“Oh, I’m sorry. With everything that’s going on I sometimes get a little–” He cleared his throat. “Armas–” he hesitated a moment. “Armas Doublethread.” He looked intently at Lumi and smiled gloomily as she gave no sign of recognising the name.
“Very pleased to meet you.” Lumi reached out her hand, planning on placing it lightly on his arm, but he simply extended his own and grabbed hers in a formal, awkward handshake. She wasn’t doing it right!
“I–I’m glad you would help.” He gave a short, strained laugh and made a gesture at the chaos surrounding them. “As you can see, it is very much needed.”
Before Lumi could make an answer, what she had taken for a heap of laundry by the hearth yawned and stretched and got to its feet and appeared to be an old woman hobbling up to Armas, who quickly bowed his head, as did Lumi, in respect to the soon-to-be spirit.
“You’re late,” the old woman said in a reedy voice. Her skin seemed fragile like her voice, sallow, rippled by wrinkles. Her eyes were barely visible beneath the heavy eyelids, and though they were turned in the direction of Armas seemed to be staring past him. She smiled faintly as Armas reached into the pouch at his girdle and held forward a small handful of gold, glittering in the light of the hearth. He let it drop into the hand of the old woman.
“I’m sorry, Oili,” he said. “Please, don’t leave. I meant no disrespect. I won’t be late again.”
“We’ll see.” Oili hefted the gold. “Rauha wasn’t pleased when she came by earlier.” Then she hobbled back to her nest by the hearth, curled up on the blankets and went back to sleep.
“Your grandmother?” enquired Lumi.
“Not exactly.” Armas smiled wryly.
“Certainly not your mother or your lover. Who then?” The exchange had been too strange for Lumi not to pry.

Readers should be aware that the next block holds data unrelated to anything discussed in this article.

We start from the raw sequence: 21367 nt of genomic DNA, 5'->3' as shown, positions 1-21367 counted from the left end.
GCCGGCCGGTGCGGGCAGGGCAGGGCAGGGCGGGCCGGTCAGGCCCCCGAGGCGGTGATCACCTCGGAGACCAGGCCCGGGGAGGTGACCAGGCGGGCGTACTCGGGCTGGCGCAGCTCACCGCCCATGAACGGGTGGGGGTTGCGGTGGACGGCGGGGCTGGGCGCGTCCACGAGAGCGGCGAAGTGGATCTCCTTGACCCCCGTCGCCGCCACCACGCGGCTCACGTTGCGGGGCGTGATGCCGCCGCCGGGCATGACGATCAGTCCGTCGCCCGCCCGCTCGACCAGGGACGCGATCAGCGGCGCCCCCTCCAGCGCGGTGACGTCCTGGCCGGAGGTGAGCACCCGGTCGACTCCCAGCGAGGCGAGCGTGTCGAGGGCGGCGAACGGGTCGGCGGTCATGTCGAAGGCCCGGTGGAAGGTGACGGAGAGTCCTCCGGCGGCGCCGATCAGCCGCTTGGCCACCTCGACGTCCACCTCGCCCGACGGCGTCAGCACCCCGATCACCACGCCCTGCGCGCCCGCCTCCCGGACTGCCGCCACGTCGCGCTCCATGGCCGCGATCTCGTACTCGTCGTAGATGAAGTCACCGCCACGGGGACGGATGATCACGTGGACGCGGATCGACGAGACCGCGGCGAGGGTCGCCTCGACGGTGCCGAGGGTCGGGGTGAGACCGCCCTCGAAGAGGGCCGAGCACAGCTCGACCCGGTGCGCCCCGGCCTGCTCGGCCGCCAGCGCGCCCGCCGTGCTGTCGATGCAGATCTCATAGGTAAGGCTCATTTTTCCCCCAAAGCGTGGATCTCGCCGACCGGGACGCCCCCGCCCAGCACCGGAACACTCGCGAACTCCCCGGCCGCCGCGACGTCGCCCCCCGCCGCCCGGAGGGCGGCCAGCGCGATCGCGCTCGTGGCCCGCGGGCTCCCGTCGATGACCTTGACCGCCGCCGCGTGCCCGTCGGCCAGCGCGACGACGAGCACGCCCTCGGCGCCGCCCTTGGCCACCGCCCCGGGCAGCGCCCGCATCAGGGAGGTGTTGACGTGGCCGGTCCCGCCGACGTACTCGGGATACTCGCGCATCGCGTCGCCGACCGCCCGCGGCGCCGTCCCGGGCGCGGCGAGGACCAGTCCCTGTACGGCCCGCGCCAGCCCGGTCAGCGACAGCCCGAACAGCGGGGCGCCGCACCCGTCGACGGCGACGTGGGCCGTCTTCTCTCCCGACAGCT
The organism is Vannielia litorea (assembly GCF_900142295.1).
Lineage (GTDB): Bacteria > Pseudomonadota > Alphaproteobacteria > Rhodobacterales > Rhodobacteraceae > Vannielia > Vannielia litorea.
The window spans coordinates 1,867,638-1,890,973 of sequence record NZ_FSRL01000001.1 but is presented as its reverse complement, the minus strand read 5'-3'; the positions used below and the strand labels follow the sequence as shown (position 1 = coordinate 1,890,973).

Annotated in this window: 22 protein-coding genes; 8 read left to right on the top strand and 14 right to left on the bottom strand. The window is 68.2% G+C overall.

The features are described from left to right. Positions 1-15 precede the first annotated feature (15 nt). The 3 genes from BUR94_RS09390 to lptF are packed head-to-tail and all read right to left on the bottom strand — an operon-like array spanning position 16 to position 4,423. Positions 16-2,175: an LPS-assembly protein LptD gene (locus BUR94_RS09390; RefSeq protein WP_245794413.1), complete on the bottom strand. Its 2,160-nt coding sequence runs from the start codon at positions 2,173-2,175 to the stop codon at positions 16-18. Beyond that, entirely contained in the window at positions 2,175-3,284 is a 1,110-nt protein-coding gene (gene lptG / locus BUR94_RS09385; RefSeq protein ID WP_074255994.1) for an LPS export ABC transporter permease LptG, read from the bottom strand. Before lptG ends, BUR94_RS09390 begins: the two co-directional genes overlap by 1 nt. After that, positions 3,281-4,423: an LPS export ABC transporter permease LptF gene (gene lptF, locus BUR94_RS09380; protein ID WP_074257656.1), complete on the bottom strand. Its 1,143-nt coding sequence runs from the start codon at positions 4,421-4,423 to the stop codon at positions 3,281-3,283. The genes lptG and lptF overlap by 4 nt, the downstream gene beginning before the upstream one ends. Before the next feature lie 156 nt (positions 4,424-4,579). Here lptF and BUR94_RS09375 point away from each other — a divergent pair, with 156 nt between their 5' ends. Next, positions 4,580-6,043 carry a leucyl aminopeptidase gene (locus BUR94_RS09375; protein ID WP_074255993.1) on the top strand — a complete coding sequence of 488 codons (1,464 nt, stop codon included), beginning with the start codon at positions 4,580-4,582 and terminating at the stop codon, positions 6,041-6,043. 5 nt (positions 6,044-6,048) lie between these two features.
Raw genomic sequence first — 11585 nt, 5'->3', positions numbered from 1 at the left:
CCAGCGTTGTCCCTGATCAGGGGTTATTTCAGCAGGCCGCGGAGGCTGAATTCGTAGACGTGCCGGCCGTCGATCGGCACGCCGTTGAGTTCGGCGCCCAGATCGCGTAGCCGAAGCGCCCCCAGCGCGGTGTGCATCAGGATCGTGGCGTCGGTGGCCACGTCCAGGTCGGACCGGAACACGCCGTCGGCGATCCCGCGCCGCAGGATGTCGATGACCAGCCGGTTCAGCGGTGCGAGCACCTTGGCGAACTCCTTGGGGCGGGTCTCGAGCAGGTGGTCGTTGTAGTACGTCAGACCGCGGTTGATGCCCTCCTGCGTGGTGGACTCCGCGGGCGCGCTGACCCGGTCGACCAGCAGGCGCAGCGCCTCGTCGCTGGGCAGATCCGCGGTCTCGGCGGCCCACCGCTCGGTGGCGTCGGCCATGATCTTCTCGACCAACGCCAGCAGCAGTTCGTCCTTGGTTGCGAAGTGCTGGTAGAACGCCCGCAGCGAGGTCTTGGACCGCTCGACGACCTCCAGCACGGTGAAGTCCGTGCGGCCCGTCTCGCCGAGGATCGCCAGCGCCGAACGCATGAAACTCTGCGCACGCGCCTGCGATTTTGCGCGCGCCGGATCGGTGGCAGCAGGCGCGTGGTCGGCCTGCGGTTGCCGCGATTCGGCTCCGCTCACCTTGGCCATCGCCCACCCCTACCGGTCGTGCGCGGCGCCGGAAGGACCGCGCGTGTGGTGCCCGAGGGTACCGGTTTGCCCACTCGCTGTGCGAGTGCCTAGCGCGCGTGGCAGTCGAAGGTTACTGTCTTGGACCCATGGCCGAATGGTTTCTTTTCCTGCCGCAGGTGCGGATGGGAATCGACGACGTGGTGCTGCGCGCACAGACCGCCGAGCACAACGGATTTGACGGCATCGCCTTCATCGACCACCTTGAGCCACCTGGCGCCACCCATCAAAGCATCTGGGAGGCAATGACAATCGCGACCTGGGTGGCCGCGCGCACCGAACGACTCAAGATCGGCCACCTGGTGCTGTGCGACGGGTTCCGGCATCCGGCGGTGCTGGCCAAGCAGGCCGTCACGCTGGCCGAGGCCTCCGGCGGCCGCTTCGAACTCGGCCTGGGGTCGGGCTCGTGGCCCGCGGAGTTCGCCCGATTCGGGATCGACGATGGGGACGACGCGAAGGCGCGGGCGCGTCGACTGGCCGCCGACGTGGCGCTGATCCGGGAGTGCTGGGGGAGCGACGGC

“No one to me; she stays here for a fee,” Armas whispered slowly, holding her gaze.
Lumi frowned; why would he pay an old stranger to stay?
Feeling slightly dizzy, she let her eyes scan the room; it was true, she just hadn’t noticed because of the mess; there was no ancestral shrine. And she realised with a start what it was she had smelt when she first entered. It was tar, used to seal new wooden walls. This was a new house. Armas had built his own home, away from his family. And now he tried to make an old woman live her last days here, so that when she died, her spirit would be protecting his house. There was no other to do so.
“I do hope this won’t make you change your mind about helping me,” Armas said, a sudden light tone in his voice.
“It won’t,” she said to her own surprise. She couldn’t explain it; no ancestral spirits meant the walls provided no protection from the Sataru. Even a Sanga would not be blamed for wanting to leave. Yet she did not want to; it was crazy, she didn’t know him, but for Armas and his house, she would take her chances. And perhaps it wasn’t even that stupid–the way Oili looked it would be safe soon enough. “I’ll stay.”
“Oh,” Armas said, his shoulders sagging. “I’m glad.” The strained note in his voice Lumi would have taken for disappointment if it hadn’t been for the way he looked at her the moment after. It was only a brief glance, but there was warmth in his eyes before he looked down and his hair fell in front of them. Then his voice turned matter-of-factly:
“Do you want something to eat, or anything else? I’m sure we had some bread here yesterday–the spirit problem, worry about it tomorrow.” Armas swirled and tried without luck to locate the bread.
“No thanks, I’m fine. I had time to finish most of my meal before you–“
“Oh, that’s true,” Armas turned, bumping an elbow against a wooden cat figurine–one of the last items still in place on a sideboard strangely still standing–sending it to the floor. As he bent to pick it up, he exclaimed something sounding almost triumphantly, reached under the sideboard and pulled out a loaf of bread.
“In case you change your mind…” He brushed off the most of the fluff and placed the bread on the sideboard. It had a slight greenish colour.
“I don’t think I will, but thanks for the offer.”
Awkward silence. Armas opened his mouth as though he were about to say something, but changed his mind in the last moment.
“So–does anyone else live here?” Lumi ventured.
Armas shook his head. No wife then; she suppressed a smile.
“How come you live here– without your family, I mean?” Lumi spoke softly, and stepped closer, looking up into his eyes.